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Egypt passes new constitution

According to the Muslim Brotherhood, Egypt's Islamist-backed constitution passed with 64 percent of the vote. The passage is a victory for Islamist President Mohammed Morsi.


An Egyptian election worker shows his colleagues an invalid ballot while counting ballots at the end of the second round of a referendum on a disputed constitution drafted by Islamist supporters of president Mohammed Morsi at a polling station in Giza, Egypt, Saturday. Egypt's Islamist-backed constitution passed on Sunday, but the deep divisions it has opened up threaten to fuel continued turmoil.

Nasser Nasser/AP

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 Egypt's Muslim Brotherhood claimed Sunday that the Islamist-backed constitution has passed with a 64 percent "yes" vote, the day after the final voting in a two-round referendum that deeply divided the country.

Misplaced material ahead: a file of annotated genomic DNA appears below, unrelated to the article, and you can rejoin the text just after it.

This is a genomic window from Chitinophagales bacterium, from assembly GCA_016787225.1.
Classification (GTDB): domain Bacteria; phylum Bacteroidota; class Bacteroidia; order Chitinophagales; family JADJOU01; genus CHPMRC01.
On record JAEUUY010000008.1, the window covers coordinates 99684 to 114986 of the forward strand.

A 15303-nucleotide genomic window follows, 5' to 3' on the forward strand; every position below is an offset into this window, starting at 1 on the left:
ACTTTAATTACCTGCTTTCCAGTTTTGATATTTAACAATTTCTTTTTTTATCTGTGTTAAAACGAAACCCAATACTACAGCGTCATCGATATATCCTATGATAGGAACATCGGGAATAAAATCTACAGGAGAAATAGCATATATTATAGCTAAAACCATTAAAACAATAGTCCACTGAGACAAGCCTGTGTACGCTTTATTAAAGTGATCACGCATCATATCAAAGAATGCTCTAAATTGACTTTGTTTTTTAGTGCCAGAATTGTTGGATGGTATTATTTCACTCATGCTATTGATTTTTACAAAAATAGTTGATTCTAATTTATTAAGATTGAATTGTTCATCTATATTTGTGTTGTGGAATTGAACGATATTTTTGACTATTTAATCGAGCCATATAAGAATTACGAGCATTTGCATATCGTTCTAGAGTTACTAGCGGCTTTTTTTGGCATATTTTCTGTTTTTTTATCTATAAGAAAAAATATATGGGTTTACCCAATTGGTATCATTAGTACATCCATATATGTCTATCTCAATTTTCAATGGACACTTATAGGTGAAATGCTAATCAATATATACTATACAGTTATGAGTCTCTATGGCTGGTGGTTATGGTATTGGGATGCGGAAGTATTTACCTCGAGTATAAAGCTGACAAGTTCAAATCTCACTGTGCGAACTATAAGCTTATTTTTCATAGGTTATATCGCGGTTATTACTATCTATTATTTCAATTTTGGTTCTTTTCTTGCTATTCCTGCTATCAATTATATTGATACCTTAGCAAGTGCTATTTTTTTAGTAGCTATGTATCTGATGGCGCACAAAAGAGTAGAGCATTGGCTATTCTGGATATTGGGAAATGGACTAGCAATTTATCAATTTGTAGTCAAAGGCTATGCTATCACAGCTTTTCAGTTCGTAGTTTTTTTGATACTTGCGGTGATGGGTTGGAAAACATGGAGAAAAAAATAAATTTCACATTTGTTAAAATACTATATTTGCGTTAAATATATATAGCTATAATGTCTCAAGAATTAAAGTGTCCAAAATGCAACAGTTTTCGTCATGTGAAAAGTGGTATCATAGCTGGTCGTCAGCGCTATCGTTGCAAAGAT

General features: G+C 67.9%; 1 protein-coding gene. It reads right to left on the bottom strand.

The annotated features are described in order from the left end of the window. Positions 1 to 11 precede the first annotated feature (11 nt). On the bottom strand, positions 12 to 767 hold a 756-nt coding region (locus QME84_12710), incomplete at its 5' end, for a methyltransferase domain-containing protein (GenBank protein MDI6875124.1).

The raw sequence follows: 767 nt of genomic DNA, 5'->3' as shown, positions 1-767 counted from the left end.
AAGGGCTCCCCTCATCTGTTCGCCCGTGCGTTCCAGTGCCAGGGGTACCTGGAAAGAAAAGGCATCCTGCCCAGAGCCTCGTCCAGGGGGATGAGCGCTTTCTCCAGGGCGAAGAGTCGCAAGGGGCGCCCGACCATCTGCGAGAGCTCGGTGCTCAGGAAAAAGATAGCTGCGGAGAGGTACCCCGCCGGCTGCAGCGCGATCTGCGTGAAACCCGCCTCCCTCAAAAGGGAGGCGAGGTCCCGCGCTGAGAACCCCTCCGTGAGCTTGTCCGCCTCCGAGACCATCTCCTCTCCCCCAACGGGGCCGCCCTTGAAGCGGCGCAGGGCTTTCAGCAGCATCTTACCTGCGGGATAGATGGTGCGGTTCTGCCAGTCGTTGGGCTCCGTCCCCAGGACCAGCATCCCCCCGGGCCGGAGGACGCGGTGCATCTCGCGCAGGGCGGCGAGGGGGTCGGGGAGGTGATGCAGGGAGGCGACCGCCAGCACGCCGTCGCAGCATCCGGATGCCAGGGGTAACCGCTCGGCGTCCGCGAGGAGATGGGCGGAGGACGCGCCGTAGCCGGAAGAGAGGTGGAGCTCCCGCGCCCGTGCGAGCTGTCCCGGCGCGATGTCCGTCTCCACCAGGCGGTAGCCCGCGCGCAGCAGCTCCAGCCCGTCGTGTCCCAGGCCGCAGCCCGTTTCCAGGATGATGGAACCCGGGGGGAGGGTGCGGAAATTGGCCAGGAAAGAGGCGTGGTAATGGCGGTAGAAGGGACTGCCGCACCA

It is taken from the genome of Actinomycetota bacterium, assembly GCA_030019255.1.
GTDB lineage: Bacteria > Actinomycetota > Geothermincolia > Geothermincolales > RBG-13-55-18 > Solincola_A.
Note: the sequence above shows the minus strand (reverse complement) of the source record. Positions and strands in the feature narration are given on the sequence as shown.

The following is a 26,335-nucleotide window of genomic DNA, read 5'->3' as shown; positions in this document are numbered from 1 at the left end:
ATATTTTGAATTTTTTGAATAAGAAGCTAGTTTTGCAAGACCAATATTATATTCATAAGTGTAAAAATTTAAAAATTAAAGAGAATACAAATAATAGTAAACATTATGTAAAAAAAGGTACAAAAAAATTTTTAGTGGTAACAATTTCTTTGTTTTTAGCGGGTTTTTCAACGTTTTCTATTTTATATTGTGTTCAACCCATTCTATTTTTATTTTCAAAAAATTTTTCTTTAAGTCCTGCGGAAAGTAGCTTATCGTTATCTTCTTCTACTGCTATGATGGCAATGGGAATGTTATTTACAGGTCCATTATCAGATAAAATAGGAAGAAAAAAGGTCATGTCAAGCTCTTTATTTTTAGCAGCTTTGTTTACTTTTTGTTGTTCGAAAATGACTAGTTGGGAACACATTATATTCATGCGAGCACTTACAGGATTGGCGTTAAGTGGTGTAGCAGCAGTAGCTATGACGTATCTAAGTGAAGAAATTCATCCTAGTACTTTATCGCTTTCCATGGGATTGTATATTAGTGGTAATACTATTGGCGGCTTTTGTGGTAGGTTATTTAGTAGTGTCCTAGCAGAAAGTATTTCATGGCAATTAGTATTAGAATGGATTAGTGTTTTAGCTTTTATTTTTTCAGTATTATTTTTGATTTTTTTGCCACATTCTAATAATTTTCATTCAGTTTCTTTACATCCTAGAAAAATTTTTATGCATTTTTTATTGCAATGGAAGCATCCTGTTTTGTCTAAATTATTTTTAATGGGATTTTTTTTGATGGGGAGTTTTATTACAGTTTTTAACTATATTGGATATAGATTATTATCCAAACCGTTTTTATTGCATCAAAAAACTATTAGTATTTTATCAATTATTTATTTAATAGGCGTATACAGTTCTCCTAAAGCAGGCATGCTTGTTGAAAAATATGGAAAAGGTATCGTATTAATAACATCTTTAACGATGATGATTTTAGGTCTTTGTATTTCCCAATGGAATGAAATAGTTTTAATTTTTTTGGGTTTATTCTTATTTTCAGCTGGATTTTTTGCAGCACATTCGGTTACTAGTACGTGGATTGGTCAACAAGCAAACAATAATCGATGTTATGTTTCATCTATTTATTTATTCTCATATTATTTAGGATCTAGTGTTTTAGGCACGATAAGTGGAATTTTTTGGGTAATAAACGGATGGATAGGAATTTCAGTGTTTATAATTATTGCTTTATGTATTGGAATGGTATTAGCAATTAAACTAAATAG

The constitution's critics however may contest the outcome. A spokesman for the main opposition group which has been campaigning for a "no" vote said there were "a lot" of irregularities in the voting.

The Brotherhood's unofficial results come a day before the election commission is expected to announce the final official tally for voting organized over two weeks. The group has accurately tallied the outcome of past elections.


The passage of the constitution would be a victory for Islamist President Mohammed Morsi. The Freedom and Justice Party, the Brotherhood's political arm, said in a statement that it hoped the passage is a "historic opportunity" to heal Egypt's divisions and launch a dialogue to restore stability and build state institutions.


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